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  • B00Z

    The motion is a no-brainer. Soldiers should have never faced discharge.

  • MattM

    “Oh, good God, Alexis. Do your lies never stop?”

  • LanceThruster

    Great idea. Hope they can get that done.

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  • My ex-brother-in-law served in the Navy in the 1970s. As I’ve mentioned elsewhere, he says everyone — including his CO — knew he was gay. He was good at his job though, and so he was the beneficiary of benign neglect regarding his personal life.

    I got into a big argument over on another site with some guy who seemed to think DADT was a net positive and it somehow allowed people to serve who couldn’t before. “It was a total ban before, then it wasn’t!” was this commenter’s refrain.

    It was never a total ban, not before and not after. More plainly, all DADT did was codify into law the practice the military had already been following for decades. Meanwhile, nobody was ever prosecuted or punished for violating the “Don’t Ask” part, while many loyal servicemen and -women were kicked out anyway despite sticking to the “Don’t Tell” requirement.

  • Indigo

    It’s about time!

  • nicho

    Same as WW2. Military superiors knew people were gay, but didn’t do anything about it as long as they needed cannon fodder. Once the war was over, they started tossing people out.

  • nicho

    UPDATE: I missed this earlier, but Clinton has also called for upgrading these veterans’ statuses.

    Don’t feel bad. Trying to keep up with Hillary’s position from one day to the next would require a staff of 10.

  • WHY HASN’T THIS ALREADY BEEN DONE??? YES, I KNOW I’M YELLING!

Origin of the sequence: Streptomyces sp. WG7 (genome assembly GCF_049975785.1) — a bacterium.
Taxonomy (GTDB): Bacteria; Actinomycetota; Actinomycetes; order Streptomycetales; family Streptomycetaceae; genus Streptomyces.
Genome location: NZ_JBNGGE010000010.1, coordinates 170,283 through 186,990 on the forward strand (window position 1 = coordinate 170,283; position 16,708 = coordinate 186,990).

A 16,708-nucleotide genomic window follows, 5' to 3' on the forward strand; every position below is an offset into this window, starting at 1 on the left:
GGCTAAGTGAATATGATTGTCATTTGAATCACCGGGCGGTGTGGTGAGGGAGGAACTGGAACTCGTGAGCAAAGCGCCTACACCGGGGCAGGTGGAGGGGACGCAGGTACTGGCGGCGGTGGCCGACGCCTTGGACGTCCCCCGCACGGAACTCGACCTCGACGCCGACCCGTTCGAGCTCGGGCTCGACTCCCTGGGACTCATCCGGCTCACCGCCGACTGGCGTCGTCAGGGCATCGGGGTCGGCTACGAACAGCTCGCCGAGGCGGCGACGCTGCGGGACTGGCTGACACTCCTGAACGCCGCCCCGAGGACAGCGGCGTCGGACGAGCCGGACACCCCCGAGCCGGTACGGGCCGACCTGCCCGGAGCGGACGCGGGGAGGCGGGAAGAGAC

• WildwoodGuy

    I understand where you’re coming from on this… but if it might mean the difference between getting the healthcare/benefits/pension you need and not getting anything at all… I might be inclined to bite the bullet on this one, as much as it pains me to say so.

  • JaneE

    Requiring a change of discharge status should have been a part of the original order normalizing gay soldiers. Do it now, as a matter of justice and equal protection.

  • Bill_Perdue

    That’s a start. It should be followed by checks for $500,000.00 each for everyone who suffered from discrimination because of Bill Clinton’t DADT or earlier discrimination based on military bigotry and law.

  • Good. Far, far too many were kicked out not because they’d intentionally violated the “Don’t Tell” part, but because someone with a vendetta wanted them gone. And far too many were sent into harm’s way, into combat during the last two wars, only to be dishonorably discharged when they were no longer needed.

  • mf_roe

    O’Malley has no real path to victory, but he may have hitched a worthwhile project to Clinton’s coat-tails. He probably has doomed the stated objective because Clinton is pretty consistent when it comes to carrying another’s water.

  • Indigo

    I hear that!

  • Jim Olson

    Even if they pass this, I want nothing to do with my past, the VA, or any of it. Screw them.